Summary of “The Law of Unintended Consequences: Shakespeare, Cobra Breeding, and a Tower in Pisa”

Schieffelin’s starlings are a prime example of unintended consequences.
As the world becomes more complicated and interconnected, the potential for ever more serious unintended consequences grows.
Sometimes the consequences are mixed and take a long time to appear, as with the famous Leaning Tower of Pisa.
Along with the unexpected failure of the foundations is the unexpected consequence of the Leaning Tower of Pisa becoming a popular tourist attraction, bringing enormous revenue to the town.
Typically when we talk about the law of unintended consequences, we’re talking about negative consequences.
Most unintended consequences are just unanticipated consequences.
Negative unintended consequences do not always result in changes being made.
We cannot eliminate unintended consequences, but we can become more aware of them through rational thinking techniques.

The orginal article.

Summary of “The Sublime and Scary Future of Cameras With A.I. Brains”

Others are using artificial intelligence to make cameras more useful.
It doesn’t take long to imagine the useful and very creepy possibilities of cameras that can decipher the world.
Digital cameras brought about a revolution in photography, but until now, it was only a revolution of scale: Thanks to microchips, cameras got smaller and cheaper, and we began carrying them everywhere.
Now, A.I. will create a revolution in how cameras work, too.
Smart cameras will let you analyze pictures with prosecutorial precision, raising the specter of a new kind of surveillance – not just by the government but by everyone around you, even your loved ones at home.
Regular readers of this column know that capturing moments of my kids’ childhood is an acute anxiety of mine; I’ve even wired my home with cameras to preserve a kind of reality show of life in my house.
“What we learned was that cameras don’t creep people out when they’re used deliberately and the person is part of the process.”
Lighthouse, which I’ve also used for a few weeks, is meant to be an upgrade over the internet-connected home security cameras that have become popular.

The orginal article.

Summary of “Why Is It So Hard for Clothing Manufacturers to Pay a Living Wage?”

Plus, as brands are wont to remind people, most of them don’t own the factories that produce their clothes, meaning they neither pay for the garment workers’ wages nor determine what those wages are.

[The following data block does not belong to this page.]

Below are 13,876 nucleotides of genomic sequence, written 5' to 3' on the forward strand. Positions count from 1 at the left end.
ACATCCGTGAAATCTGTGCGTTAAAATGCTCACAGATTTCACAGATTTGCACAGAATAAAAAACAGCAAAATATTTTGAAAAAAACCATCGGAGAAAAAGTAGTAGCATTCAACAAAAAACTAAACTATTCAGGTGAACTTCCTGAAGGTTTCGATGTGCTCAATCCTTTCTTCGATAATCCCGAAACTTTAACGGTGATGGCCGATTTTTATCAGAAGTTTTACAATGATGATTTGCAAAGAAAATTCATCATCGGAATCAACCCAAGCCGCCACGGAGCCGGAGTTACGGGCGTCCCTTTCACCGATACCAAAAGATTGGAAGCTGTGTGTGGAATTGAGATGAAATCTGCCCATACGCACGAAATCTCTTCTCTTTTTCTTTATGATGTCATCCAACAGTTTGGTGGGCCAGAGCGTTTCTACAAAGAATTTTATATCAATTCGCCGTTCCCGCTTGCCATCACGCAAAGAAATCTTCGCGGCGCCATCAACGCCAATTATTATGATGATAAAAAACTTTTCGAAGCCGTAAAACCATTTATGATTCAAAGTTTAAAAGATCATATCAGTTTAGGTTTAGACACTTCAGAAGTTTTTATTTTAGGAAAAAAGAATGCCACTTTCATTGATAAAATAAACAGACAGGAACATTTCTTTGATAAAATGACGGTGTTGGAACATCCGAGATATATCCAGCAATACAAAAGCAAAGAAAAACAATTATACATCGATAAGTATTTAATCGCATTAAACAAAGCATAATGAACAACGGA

If the intricacies of a living wage weren’t enough to grapple with, there is also the notion of the minimum wage – that is, the lowest wage that a country’s local or federal government says employers are legally bound pay their workers.
Not only does a country’s minimum wage rarely square up with the concept of a living wage, but it can also differ by orders of magnitude.
“Lots of codes of conduct talk about a living wage and we have no evidence of factories paying a living wage; lots of codes of conduct talk about right of workers to join or form a union of their own choosing and that rarely happens,” he says.
“People will say, ‘Why haven’t you done it before?’ or ‘If it’s such a small premium to pay for such a big difference to those people, why don’t you just absorb it within your own profit margins?'” But paying a living wage can have immediate, tangible benefits, something Stochaj discovered in the two years the “Fair Share” project has been brewing.
“Consumers have basically reset what they expect to pay, and this is putting more pressure on brands to either find ways to lower prices – and hence pay lower wages – or lose market share.”
Which is to say, if brands wanted to pay their workers a living wage today, they could.
In December, Labour Behind the Label noted that it would cost H&M only 1.9 percent of the $2 billion it made in 2016 to pay all its Cambodian workers the additional $78 per month they would need to achieve a living wage.

The orginal article.

Summary of “Can Lyft “Nice” Its Way to the Top of the Ridesharing Heap?”

Thanks to the internet’s outrage at Uber and a well-timed Lyft donation of $1 million to help the ACLU fight Trump’s travel ban, Lyft surpassed Uber in app downloads for the first time that weekend.
As of early 2018, Lyft still has only around 27 percent market share in the U.S., according to credit card analytics firm Second Measure-but that’s way up from the 15 percent share the company commanded before #deleteUber happened.
The initial version of Uber was an upscale black-car service to let Travis Kalanick and his friends “Roll around San Francisco like ballers.” Lyft began as a way to help college kids without vehicles carpool home for the holidays.
Early marketing worked extra hard to sell Lyft as a feel-good company: Sit in the front seat! Give your driver a fist bump! Laugh at this goofy pink mustache! But beneath the branding there were features showing that Lyft really did care about more than its own bottom line, such as the ability to tip drivers and a mentor program that paired each new driver with an experienced one before they hit the road. Zimmer himself drives on Lyft every New Year’s Eve to better understand the driver experience, and his time behind the wheel is going up as the company expands, not down.